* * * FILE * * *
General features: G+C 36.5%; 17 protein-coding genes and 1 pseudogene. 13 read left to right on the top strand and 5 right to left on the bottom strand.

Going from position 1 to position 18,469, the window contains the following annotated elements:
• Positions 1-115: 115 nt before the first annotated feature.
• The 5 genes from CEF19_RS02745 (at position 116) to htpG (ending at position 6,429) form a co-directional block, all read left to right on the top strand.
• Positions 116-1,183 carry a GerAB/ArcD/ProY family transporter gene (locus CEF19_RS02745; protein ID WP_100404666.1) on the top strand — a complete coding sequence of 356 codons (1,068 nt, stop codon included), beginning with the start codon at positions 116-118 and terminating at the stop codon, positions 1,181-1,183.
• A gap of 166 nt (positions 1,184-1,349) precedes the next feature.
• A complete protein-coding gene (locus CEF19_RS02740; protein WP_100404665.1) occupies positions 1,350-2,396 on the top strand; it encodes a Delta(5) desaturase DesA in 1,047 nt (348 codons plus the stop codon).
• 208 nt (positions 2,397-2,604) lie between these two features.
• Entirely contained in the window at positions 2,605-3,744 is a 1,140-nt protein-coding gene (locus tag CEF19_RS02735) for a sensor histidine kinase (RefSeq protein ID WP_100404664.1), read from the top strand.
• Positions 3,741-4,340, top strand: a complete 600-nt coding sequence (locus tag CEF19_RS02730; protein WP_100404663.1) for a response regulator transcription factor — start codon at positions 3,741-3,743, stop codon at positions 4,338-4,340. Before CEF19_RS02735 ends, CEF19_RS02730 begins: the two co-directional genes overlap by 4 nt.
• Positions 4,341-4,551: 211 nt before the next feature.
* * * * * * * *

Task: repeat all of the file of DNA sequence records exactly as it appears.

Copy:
General features: G+C 36.5%; 17 protein-coding genes and 1 pseudogene. 13 read left to right on the top strand and 5 right to left on the bottom strand.

Going from position 1 to position 18,469, the window contains the following annotated elements:
• Positions 1-115: 115 nt before the first annotated feature.
• The 5 genes from CEF19_RS02745 (at position 116) to htpG (ending at position 6,429) form a co-directional block, all read left to right on the top strand.
• Positions 116-1,183 carry a GerAB/ArcD/ProY family transporter gene (locus CEF19_RS02745; protein ID WP_100404666.1) on the top strand — a complete coding sequence of 356 codons (1,068 nt, stop codon included), beginning with the start codon at positions 116-118 and terminating at the stop codon, positions 1,181-1,183.
• A gap of 166 nt (positions 1,184-1,349) precedes the next feature.
• A complete protein-coding gene (locus CEF19_RS02740; protein WP_100404665.1) occupies positions 1,350-2,396 on the top strand; it encodes a Delta(5) desaturase DesA in 1,047 nt (348 codons plus the stop codon).
• 208 nt (positions 2,397-2,604) lie between these two features.
• Entirely contained in the window at positions 2,605-3,744 is a 1,140-nt protein-coding gene (locus tag CEF19_RS02735) for a sensor histidine kinase (RefSeq protein ID WP_100404664.1), read from the top strand.
• Positions 3,741-4,340, top strand: a complete 600-nt coding sequence (locus tag CEF19_RS02730; protein WP_100404663.1) for a response regulator transcription factor — start codon at positions 3,741-3,743, stop codon at positions 4,338-4,340. Before CEF19_RS02735 ends, CEF19_RS02730 begins: the two co-directional genes overlap by 4 nt.
• Positions 4,341-4,551: 211 nt before the next feature.